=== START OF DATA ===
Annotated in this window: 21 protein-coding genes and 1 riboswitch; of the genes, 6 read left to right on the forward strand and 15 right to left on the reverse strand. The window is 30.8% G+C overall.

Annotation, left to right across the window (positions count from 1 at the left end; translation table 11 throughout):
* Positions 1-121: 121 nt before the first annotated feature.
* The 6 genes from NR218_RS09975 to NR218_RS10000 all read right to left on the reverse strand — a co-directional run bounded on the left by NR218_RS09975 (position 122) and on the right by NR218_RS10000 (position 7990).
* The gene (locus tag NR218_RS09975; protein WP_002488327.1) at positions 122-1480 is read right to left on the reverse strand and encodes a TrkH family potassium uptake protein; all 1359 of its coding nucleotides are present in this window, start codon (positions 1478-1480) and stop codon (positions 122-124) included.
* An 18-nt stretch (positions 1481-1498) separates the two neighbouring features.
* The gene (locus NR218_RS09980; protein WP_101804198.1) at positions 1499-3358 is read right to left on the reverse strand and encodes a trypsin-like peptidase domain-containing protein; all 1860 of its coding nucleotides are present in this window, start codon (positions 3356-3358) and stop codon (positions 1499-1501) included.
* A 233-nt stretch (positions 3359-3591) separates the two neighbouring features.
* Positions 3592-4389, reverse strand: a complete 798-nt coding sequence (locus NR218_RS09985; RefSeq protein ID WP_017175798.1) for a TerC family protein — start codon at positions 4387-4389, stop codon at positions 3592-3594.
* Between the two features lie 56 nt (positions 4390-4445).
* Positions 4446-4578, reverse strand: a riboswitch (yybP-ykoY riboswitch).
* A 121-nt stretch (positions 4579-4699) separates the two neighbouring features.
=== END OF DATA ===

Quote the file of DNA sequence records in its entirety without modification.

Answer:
Annotated in this window: 21 protein-coding genes and 1 riboswitch; of the genes, 6 read left to right on the forward strand and 15 right to left on the reverse strand. The window is 30.8% G+C overall.

Annotation, left to right across the window (positions count from 1 at the left end; translation table 11 throughout):
* Positions 1-121: 121 nt before the first annotated feature.
* The 6 genes from NR218_RS09975 to NR218_RS10000 all read right to left on the reverse strand — a co-directional run bounded on the left by NR218_RS09975 (position 122) and on the right by NR218_RS10000 (position 7990).
* The gene (locus tag NR218_RS09975; protein WP_002488327.1) at positions 122-1480 is read right to left on the reverse strand and encodes a TrkH family potassium uptake protein; all 1359 of its coding nucleotides are present in this window, start codon (positions 1478-1480) and stop codon (positions 122-124) included.
* An 18-nt stretch (positions 1481-1498) separates the two neighbouring features.
* The gene (locus NR218_RS09980; protein WP_101804198.1) at positions 1499-3358 is read right to left on the reverse strand and encodes a trypsin-like peptidase domain-containing protein; all 1860 of its coding nucleotides are present in this window, start codon (positions 3356-3358) and stop codon (positions 1499-1501) included.
* A 233-nt stretch (positions 3359-3591) separates the two neighbouring features.
* Positions 3592-4389, reverse strand: a complete 798-nt coding sequence (locus NR218_RS09985; RefSeq protein ID WP_017175798.1) for a TerC family protein — start codon at positions 4387-4389, stop codon at positions 3592-3594.
* Between the two features lie 56 nt (positions 4390-4445).
* Positions 4446-4578, reverse strand: a riboswitch (yybP-ykoY riboswitch).
* A 121-nt stretch (positions 4579-4699) separates the two neighbouring features.